The humanistic revolution in management: what distinguishes winners
Dmitry Trepolsky describes the problem of low employee involvement in the work process and lists 8 trends that help to increase the level of labor productivity in the company
Recent Gallup data points to an “epidemic” of indifference in organizations from virtually the entire world. Two out of three employees demonstrate a practically zero level of engagement, which (respectively) translates into low productivity. Thus, the vast majority of companies lose the battle for productivity, hopelessly behind the winners.
What distinguishes the best of the best from other companies? As a result of a special study, more than 100 winners in various regions of the world were identified. During conversations with founders, managers and employees, the authors tried to find out what the winners do in their daily activities not like other less successful players. As the researchers were convinced, all these “progressive organizations” have one thing in common: they get the heights of productivity through the mantra “humanity is the main thing.” Researchers also found eight trends that are characteristic of most winning companies.
Trend No. 1. Not profit, but goal and values
Progressive organizations focus not only on generating profits for shareholders. Their primary task is to create a working environment around a common goal and values. This is an extremely powerful “engine” of productivity, because in this way communities of like-minded people are united, bringing together workers, customers, suppliers and other stakeholders. When people draw inspiration from work, it is much easier for them to overcome obstacles: bureaucracy, contradictions between separate divisions and their own ambitions.
Trend No. 2. Not a hierarchical pyramid, but a network of teams
Such organizations realize that the traditional “pyramid” is outdated and no longer fits into the business environment, which is shaken by the swiftness of change. The rooting of the command and administrative system does not allow you to act quickly and flexibly. Therefore, companies are looking for alternatives: most often transforming the pyramid into a flexible network of teams, each of which takes risks, making bets in the common game, and (accordingly) experiences the financial consequences of wins and losses. As a result, responsibility grows, an entrepreneurial spirit manifests itself, communications improve, flexibility and a desire to support each other appear.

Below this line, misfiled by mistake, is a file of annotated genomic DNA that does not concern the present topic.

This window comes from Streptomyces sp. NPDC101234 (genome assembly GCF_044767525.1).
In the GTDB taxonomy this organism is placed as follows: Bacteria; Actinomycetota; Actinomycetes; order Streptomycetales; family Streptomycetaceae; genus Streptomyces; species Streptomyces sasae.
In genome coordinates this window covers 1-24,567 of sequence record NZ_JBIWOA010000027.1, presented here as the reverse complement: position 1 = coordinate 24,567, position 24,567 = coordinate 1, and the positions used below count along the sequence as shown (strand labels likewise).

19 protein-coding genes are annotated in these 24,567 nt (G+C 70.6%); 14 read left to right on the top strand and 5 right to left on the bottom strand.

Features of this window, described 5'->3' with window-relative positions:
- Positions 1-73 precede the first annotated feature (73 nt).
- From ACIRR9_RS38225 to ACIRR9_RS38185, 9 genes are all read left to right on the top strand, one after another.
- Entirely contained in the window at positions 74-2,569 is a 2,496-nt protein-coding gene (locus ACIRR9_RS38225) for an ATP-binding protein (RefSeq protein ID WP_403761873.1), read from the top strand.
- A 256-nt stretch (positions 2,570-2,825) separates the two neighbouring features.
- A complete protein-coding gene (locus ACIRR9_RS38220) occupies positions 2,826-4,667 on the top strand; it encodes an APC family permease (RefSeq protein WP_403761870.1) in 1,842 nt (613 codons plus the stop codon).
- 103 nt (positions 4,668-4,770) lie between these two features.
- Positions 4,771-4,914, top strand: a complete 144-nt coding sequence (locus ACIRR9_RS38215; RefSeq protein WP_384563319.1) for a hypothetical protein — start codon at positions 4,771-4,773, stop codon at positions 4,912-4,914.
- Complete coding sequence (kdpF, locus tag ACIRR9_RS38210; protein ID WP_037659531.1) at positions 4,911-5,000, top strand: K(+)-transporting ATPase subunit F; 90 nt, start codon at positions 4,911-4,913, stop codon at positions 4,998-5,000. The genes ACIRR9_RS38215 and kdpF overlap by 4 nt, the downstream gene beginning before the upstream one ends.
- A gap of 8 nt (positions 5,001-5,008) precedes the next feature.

Trend No. 3. Not an authoritarian leader, but a leader who is ready to provide assistance and support.
In almost all progressive organizations, the authors found the dominance of a support-oriented managerial style. The main role in it is played by strong leaders who support those who are closer to the “front line”. These leaders have a critical view of the established order of things, so they try to instill a similar way of thinking in the whole organization. Among other things, such leaders do everything possible to eliminate internal boundaries and never “throw words to the wind.” Embodying the essence of the mission and values of the company, they are a critical element of organizational culture. And the source of their authority is not a position, but (first of all) the ability to lead people by the power of their own example.
Trend No. 4. Not planning and forecasting, but experiments and adaptation
Progressive organizations abandoned the “fortune-telling”, which is often passed off as “accurate” forecasting. In all aspects of their activities – in the development of products, the search for an effective way to do the job and the optimal organizational structure – they rely on experiment. The creed of these companies can be formulated as follows: experimenting and experiencing failure is better than never to be mistaken.
Trend No. 5. Not rules and control, but freedom and trust
Progressive organizations are guided by the belief that employees are adults who can be trusted. No need to control every step of subordinates. After all, the highest productivity is achieved when employees have sufficient independence in their work and can decide for themselves where, when and with whom to work.
Trend No. 6. Not centralization, but dispersed decision-making process
This type of organization has a high level of decentralization. It is believed that operational workers are better than anyone else, they know the characteristics of customers and suppliers, as well as various technical nuances. Therefore, if a company wants to respond flexibly to the requirements and needs of consumers, it transfers the right to make the majority of operational decisions to those who work at the forefront of the business. At the same time, freedom of decision-making carries responsibility and accountability.
Trend No. 7. Not secrecy, but radical transparency
As a rule, in progressive organizations, openness is a “default” characteristic. They cultivate the attitude of “ask anything.” Almost everyone in the company has access to information of various contents (in particular, financial)